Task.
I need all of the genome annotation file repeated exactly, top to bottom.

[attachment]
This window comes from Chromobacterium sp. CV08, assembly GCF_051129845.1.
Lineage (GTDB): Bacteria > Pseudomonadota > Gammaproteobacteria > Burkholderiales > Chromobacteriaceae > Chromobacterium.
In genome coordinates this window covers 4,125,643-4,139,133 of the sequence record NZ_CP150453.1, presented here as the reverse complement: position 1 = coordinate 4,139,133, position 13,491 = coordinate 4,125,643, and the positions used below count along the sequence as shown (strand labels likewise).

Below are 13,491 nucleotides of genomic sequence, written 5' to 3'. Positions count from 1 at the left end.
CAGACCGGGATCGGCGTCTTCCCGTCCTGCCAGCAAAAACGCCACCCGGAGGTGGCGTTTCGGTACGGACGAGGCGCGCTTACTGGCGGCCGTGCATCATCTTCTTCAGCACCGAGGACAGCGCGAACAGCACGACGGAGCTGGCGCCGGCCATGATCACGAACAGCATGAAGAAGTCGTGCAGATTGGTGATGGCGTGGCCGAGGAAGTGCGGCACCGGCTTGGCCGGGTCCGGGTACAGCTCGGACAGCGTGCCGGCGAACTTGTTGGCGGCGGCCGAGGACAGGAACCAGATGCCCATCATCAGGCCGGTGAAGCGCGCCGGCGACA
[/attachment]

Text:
This window comes from Chromobacterium sp. CV08, assembly GCF_051129845.1.
Lineage (GTDB): Bacteria > Pseudomonadota > Gammaproteobacteria > Burkholderiales > Chromobacteriaceae > Chromobacterium.
In genome coordinates this window covers 4,125,643-4,139,133 of the sequence record NZ_CP150453.1, presented here as the reverse complement: position 1 = coordinate 4,139,133, position 13,491 = coordinate 4,125,643, and the positions used below count along the sequence as shown (strand labels likewise).

Below are 13,491 nucleotides of genomic sequence, written 5' to 3'. Positions count from 1 at the left end.
CAGACCGGGATCGGCGTCTTCCCGTCCTGCCAGCAAAAACGCCACCCGGAGGTGGCGTTTCGGTACGGACGAGGCGCGCTTACTGGCGGCCGTGCATCATCTTCTTCAGCACCGAGGACAGCGCGAACAGCACGACGGAGCTGGCGCCGGCCATGATCACGAACAGCATGAAGAAGTCGTGCAGATTGGTGATGGCGTGGCCGAGGAAGTGCGGCACCGGCTTGGCCGGGTCCGGGTACAGCTCGGACAGCGTGCCGGCGAACTTGTTGGCGGCGGCCGAGGACAGGAACCAGATGCCCATCATCAGGCCGGTGAAGCGCGCCGGCGACA